Skelaney and a group of more than 150 volunteers roamed the streets of Miami Beach that Super Bowl weekend, approaching girls who were under the control of pimps and handing out cards with hotline numbers.

According to the group's data, 14 leads were generated regarding missing children, six children were recovered and volunteers made contact with 23 young women who were potential victims of sexual exploitation.

The majority of the females the group encountered during their sweeps were those who had traveled from outside the state, many of whom said the Super Bowl had been the draw for their pimps.

Additionally, monitoring of online message boards such as Craigslist and showed an increased number of ads for escorts. Prior to the Super Bowl, there were 38 ads and then two days prior to the game there were 192 ads, said Skelaney.

While there is no way to know for sure how many of these ads are actually advertizing underage women, Dennis said trained professionals know to look for key words in the ads, such as "pretty," "young" and "tender." Heavy makeup on the girls -- perhaps in an attempt to make them look older than they actually are -- is also a common technique online, he said.

In 2009, in the days leading up to the Super Bowl held in Tampa, agents arrested two alleged pimps who had advertized the sexual services of a 14-year-old girl in a Craigslist ad titled, "Super Bowl Special," according to news reports at the time.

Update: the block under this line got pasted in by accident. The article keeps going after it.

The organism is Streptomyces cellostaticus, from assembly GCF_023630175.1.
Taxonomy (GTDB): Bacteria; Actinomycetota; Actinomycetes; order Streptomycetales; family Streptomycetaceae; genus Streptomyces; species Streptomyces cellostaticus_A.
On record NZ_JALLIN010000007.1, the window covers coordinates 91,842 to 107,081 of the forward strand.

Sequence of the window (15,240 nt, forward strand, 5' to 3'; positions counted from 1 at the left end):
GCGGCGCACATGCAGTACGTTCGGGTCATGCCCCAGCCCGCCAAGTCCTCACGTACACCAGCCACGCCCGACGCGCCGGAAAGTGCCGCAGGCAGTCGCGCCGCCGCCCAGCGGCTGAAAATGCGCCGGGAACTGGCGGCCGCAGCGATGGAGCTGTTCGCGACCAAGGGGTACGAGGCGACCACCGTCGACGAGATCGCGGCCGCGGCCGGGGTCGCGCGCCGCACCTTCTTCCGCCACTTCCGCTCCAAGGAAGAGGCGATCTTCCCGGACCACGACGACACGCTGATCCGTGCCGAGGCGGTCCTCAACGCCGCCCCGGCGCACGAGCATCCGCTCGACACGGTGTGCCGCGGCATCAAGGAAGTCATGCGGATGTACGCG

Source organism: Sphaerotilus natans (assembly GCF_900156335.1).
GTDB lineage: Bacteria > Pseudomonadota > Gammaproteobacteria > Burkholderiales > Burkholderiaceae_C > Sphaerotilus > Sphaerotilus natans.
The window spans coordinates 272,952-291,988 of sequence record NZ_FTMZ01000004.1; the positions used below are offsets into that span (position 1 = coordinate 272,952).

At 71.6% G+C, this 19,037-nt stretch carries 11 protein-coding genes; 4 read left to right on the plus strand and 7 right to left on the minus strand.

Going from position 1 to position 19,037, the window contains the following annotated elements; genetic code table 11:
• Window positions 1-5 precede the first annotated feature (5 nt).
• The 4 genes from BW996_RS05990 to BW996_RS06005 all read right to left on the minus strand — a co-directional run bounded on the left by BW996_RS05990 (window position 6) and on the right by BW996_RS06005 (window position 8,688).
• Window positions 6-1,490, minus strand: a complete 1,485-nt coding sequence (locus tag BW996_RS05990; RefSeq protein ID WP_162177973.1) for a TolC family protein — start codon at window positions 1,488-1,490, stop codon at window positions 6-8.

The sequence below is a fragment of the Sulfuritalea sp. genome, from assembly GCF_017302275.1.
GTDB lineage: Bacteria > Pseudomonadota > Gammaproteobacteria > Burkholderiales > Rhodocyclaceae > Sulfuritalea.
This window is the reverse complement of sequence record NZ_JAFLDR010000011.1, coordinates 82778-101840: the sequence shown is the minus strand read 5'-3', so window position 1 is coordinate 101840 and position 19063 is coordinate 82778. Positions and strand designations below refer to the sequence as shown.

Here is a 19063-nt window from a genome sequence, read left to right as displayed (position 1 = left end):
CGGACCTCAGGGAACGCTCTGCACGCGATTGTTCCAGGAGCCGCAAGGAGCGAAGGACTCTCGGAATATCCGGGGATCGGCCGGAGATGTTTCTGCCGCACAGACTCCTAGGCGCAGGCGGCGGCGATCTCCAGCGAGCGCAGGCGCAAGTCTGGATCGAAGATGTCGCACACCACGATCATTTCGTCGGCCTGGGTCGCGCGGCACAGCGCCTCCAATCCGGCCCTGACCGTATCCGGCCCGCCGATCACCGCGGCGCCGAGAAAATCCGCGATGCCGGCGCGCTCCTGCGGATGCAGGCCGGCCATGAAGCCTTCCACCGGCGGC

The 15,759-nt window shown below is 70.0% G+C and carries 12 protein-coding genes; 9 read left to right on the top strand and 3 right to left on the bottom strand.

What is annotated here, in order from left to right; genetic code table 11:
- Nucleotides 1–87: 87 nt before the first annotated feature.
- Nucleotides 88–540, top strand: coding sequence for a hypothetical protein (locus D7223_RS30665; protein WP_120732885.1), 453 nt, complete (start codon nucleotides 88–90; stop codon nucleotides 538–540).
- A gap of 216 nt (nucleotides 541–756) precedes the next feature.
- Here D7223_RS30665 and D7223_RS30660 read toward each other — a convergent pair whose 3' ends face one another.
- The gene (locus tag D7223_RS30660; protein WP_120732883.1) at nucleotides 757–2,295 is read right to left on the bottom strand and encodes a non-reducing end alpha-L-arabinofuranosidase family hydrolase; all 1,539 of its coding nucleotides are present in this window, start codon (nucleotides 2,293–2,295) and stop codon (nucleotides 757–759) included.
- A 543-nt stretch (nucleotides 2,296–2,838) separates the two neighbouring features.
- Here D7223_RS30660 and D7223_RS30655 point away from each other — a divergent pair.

Police in Phoenix, Ariz., where the 2008 Super Bowl was played, broke up a child prostitution ring that they believed at the time had come specifically for the championship game.

Sgt. Joel Tranter, who was the public information officer for the Phoenix Police Department during the Super Bowl, told ABC News that the agency was aware that pimps who are involved in a "prostitution circuit" were coming to the area to profit off the Super Bowl.

A spokesman for, an online classified website that has been known to host sexually explicit ads like the ones authorities want to deter, issued a statement regarding the upcoming game.

" is committed to preventing those who are intent on misusing the site for illegal purposes and for that reason we have instituted additional staff to review and monitor ads posted in the Dallas section during the Super Bowl," said company spokesman Steve Suskin. "We have also implemented a series of new safety enhancements over the past several months to better protect our communities and will continue to further increase our safety practices."

Messages left for were not immediately returned.

Ernie Allen, who heads the National Center for Missing and Exploited Children, says the problem of child sex trafficking isn't only a problem on Super Bowl weekend.

"There is nothing inherently evil or inappropriate about the Super Bowl. It's an extraordinary event and a national treasure, but this is all about supply and demand," said Allen. "What the traffickers do is gravitate to situations where there are large numbers of people and lots of money at these magna type of events."

"These operators go to where the action is," he said.

"We've been trying to call attention to it simply to make sure that the community is vigilant and prepared,' said Allen. "South Florida agencies did a great job last year of keeping it under control and even though there were some problems it was far less than anticipated."

Allen estimates that there are more than 100,000 American kids who are victimized through child prostitution and child trafficking in the U.S. each year.

"The typical American citizen hears the term child trafficking and thinks it happens somewhere else, but what we've demonstrated is that it is happening on Main Street, U.S.A.," he said.